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  1. #71
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    Quote Originally Posted by meredithgrey View Post
    Off topic but I've seen many a harsh judgey thread in here about doctors or midwives.
    Me too. I think we see what is more personal to us. DP is a doctor so I notice those ones.

  2. #72
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    Quote Originally Posted by FearlessLeader View Post
    She's not rewarding them with junk food, she's rewarding them with a party. Wouldn't be much of a party if they were all sitting around drinking water and eating homemade food. That's just lunch...
    I never thought about it like this, good point

  3. #73
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    Default Teacher bringing in soft drink for students

    Wow... What an overreaction. 'My sons teacher brought in soft drink for a celebration party, so I changed schools.' That is completely irrational.

    First world problems, pick your battles, this certainly isn't worth your time. If you are so worried about the long term damaging effects of your child drinking one cup of soft drink, ask if you can go along to the party to ensure you can police him and smack any bad foods out of his hand and replace them with organic fruit/veges.

    What a ridiculous thing to be outraged about. I feel sorry for the teacher who is probably just trying to do a nice thing for her class.

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  5. #74
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    Quote Originally Posted by kiwimum890 View Post
    I am with you, it goes against all healthy eating guidelines which I am sure the teacher is encouraged to teach in class too when covering the healthy food pyramid.

    I am quite surprised that we seem to sit in the minority on this subject, I find it quite sad that we are rewarding children with so much junk food, no wonder Australia has such high obesity rates...
    This.

    Then people wonder how every developed country in the world became fat. We have never ate that much sugar ever. The average Australian has 40 tsp worth per day.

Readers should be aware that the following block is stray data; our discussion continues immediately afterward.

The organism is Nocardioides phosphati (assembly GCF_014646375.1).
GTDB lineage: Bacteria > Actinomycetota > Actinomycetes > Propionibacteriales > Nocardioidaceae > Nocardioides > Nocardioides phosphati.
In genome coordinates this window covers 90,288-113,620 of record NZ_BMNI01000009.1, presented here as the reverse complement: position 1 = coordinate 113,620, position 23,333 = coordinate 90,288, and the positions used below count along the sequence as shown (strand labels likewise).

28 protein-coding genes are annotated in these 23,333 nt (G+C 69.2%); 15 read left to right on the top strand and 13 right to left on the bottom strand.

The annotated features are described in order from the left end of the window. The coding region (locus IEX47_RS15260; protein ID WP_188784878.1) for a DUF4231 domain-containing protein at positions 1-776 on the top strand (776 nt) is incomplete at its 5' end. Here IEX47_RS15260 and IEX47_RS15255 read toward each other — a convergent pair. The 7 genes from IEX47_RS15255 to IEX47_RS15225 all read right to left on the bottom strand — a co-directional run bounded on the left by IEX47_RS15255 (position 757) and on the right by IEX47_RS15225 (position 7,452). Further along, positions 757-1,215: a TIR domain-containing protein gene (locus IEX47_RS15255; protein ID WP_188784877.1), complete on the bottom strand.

I get that private parties offer these sort of drinks but school should know better IMO.

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  7. #75
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    I don't know how productive it is attacking OP and calling her opinion ridiculous. She asked for other people's opinions, not judgement of her own opinion. She was obviously trying to gauge whether she was overreacting.

    I agree with others to send a note asking for your child not to have a soft drink if you feel this strongly. Ask your child not to drink so she knows what is expected.
    Otherwise let her know it is a treat which will not be given at home and use this as an education opportunity to teach her about sugar and nutrition.

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  9. #76
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    I don't think food rewards are a good idea, and don't think a teacher giving the kids soft drink is entirely appropriate.

    I'd have to ask for my DS to miss out as he gets aggressive & hyperactive from food colourings. Which is another consideration - she's having this party at the end of the day and sending those hyped up kids home for the poor parents to deal with! Haha, unfair teacher lady!

    Perhaps have a chat, explain why you think it's not a great idea, and maybe suggest that instead they have sparkling mineral water with fresh fruit cut up in it?

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    Trust me, years from now we will look at the consumption of sugary beverages the same way we look at smoking today. Sure one small drink of soda might not kill you any more than one cigarette would kill you. Yet I'm sure most people here would not allow their child to have just one cigarette occasionally, you know because it's a party. And I'm sure most parents would be outraged if a teacher brought in cigarettes to school. Well to me, soda is the same. It's just as addictive and long term, daily consumption will make you sick and will kill you. Just because it's normalised in our society doesn't make it necessarily ok. 60 years ago, smoking everywhere was normal too and that was ok. Until it wasn't.

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  12. #78
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    I get lots of sugar over a long period is bad for your health, but as someone that smoked for 20 years.... there is no way you can compare the two.

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    Quote Originally Posted by TeaM View Post
    Trust me, years from now we will look at the consumption of sugary beverages the same way we look at smoking today. Sure one small drink of soda might not kill you any more than one cigarette would kill you. Yet I'm sure most people here would not allow their child to have just one cigarette occasionally, you know because it's a party. And I'm sure most parents would be outraged if a teacher brought in cigarettes to school. Well to me, soda is the same. It's just as addictive and long term, daily consumption will make you sick and will kill you. Just because it's normalised in our society doesn't make it necessarily ok. 60 years ago, smoking everywhere was normal too and that was ok. Until it wasn't.
    Am I missing something? Is there research to suggest soft drink is a carcinogen? If not this comparison seems like a huge stretch.


 
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